A grand total of 6,000 orchids celebrate the passion for orchids that reached its peak in the Victorian era, when plant collectors would risk life and limb (literally in the case of Benedikt Roezl) to seek rare blooms.
New Yorkers are treated this year to a spectacular display at the New York Botanical Garden until 17 April in the Enid A. Haupt Conservatory.
A highlight is the massive waterfall, fringed by walls of vivid flowers. I’d be equally in interested in the Wardian Case dispaly, a portable greenhouse invented by Nathaniel Bagshaw Ward that became a must-have piece of kit in its day.
Visitors can feast their eyes on a bewildering array of orchids, from the speckled Lady’s Slipper to the bright yellow Dancing Ladies and the star-shaped Madagascar that inspired Darwin himself. (Read more in this article I wrote one Christmas.)
And as for Roezl, he supposedly discovered 800 species during his travels in South and Central America, losing a hand during an incident in the jungle, claims an article. Undeterred, he replaced the missing limb with an iron hook and continued as an orchid hunter. He claimed that he was robbed at knifepoint no fewer than 17 times and even fought off a rabid jaguar in the forest.
Orchidelirium is still rife. Modern propagation techniques are resulting in new specimens and orchids are surpassing other species around the world as the most popular house plant. Last year an Emperor orchid sold at auction for $100,000 in the US.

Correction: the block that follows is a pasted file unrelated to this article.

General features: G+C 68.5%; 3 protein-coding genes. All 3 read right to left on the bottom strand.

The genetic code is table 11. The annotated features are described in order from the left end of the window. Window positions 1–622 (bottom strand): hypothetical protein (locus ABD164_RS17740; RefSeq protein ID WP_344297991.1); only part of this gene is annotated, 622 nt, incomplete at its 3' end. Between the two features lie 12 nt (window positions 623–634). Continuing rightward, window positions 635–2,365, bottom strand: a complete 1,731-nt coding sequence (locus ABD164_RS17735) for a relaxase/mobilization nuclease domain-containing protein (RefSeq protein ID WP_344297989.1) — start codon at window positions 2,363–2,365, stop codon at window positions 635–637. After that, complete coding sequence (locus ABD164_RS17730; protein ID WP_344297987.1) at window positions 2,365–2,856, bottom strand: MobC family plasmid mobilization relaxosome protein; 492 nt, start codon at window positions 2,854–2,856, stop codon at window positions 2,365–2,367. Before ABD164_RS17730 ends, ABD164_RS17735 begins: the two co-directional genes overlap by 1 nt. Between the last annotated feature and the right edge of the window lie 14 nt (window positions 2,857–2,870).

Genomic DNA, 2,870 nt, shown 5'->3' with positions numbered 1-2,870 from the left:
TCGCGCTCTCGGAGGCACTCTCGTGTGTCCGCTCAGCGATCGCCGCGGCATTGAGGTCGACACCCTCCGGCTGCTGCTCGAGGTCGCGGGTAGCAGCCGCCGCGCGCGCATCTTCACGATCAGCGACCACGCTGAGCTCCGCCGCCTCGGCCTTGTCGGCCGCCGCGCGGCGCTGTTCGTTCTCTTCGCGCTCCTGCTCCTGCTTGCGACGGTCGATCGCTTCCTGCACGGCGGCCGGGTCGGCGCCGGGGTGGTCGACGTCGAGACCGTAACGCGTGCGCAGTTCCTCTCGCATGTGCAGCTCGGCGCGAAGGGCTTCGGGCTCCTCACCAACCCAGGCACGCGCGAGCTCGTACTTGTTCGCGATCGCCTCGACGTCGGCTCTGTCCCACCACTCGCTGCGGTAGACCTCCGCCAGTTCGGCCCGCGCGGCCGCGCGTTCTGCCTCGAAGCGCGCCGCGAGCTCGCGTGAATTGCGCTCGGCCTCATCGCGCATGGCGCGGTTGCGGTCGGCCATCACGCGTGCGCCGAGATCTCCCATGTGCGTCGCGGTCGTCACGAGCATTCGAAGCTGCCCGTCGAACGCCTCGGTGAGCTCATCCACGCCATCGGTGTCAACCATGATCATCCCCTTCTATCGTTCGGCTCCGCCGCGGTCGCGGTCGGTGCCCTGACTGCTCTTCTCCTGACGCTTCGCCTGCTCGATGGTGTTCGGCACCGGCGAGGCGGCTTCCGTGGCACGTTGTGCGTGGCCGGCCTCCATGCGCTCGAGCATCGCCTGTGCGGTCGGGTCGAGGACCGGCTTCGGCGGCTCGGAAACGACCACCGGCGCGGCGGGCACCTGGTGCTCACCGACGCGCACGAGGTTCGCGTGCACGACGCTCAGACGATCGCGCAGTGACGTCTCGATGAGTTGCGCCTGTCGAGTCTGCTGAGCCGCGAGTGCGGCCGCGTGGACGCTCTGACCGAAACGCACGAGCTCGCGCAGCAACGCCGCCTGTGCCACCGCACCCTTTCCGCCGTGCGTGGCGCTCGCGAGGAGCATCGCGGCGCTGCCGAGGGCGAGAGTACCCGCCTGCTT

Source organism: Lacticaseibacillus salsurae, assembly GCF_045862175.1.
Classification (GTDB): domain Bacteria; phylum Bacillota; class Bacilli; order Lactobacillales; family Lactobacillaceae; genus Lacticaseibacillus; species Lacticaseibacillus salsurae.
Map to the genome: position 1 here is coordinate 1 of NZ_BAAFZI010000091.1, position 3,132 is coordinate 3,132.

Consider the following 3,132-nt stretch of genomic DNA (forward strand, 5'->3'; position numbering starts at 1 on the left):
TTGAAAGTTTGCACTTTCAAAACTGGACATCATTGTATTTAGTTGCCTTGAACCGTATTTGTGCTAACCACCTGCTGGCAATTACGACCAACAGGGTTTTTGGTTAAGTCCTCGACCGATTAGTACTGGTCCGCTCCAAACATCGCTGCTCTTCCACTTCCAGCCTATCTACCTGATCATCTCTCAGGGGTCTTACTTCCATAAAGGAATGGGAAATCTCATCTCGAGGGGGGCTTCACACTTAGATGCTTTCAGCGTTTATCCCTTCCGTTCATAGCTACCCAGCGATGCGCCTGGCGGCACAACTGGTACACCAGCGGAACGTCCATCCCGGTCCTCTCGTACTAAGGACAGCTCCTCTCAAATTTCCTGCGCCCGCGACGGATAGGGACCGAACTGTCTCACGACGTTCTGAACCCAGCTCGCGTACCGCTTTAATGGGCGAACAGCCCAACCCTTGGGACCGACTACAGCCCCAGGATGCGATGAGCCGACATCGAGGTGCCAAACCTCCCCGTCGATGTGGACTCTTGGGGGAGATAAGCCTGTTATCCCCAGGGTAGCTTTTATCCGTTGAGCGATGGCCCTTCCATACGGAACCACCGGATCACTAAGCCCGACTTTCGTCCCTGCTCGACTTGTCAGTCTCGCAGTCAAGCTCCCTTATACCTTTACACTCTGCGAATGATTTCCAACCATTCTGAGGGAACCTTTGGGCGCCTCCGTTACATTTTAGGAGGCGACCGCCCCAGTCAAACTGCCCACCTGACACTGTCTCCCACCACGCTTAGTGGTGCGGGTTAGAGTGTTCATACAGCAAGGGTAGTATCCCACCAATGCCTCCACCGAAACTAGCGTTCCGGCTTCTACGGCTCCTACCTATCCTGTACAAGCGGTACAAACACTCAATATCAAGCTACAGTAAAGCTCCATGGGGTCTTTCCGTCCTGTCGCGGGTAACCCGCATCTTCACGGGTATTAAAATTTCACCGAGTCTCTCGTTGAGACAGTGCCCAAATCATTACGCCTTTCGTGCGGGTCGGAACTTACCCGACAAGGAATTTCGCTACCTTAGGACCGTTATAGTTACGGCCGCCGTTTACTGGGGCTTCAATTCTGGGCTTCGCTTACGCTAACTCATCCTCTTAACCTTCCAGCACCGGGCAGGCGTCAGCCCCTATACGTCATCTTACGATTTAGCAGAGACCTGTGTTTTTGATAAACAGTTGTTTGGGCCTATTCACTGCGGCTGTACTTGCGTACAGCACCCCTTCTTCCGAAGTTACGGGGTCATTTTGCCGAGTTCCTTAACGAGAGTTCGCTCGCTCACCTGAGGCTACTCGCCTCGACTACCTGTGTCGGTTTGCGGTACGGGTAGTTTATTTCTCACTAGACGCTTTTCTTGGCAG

The timing of the exhibition is especially appropriate for me personally, as it marks the anniversary of The Lost Orchid, my historical mystery based on the perilous escapades of plant hunters from the Victorian age.
It is 1885. Flora McPhairson teeters on the abyss of social disgrace but finds sanctuary at the home of her uncle, veteran plant collector-turned hybridiser.
But all is not well at the orchid houses in leafy Warwickshire. Soon Flora is drawn into a notorious world where fortunes are won – and lost – as orchid-mad society clamours for ever more exotic blooms, and ruthless dealers despatch their most determined and cunning plant hunters to the furthest reaches of the Empire.
In this hotbed of intrigue, deceit and danger, dark forces lurk in every shrubbery. Events take an even more sinister turn, and soon Flora and charismatic journalist William Carter find themselves in a deadly battle against ruthless foes as they battle to save the reputation of the nation itself.
Find the book on Amazon and Smashwords
For more about the dangerous world of plant hunters, visit The Lost Orchid blog.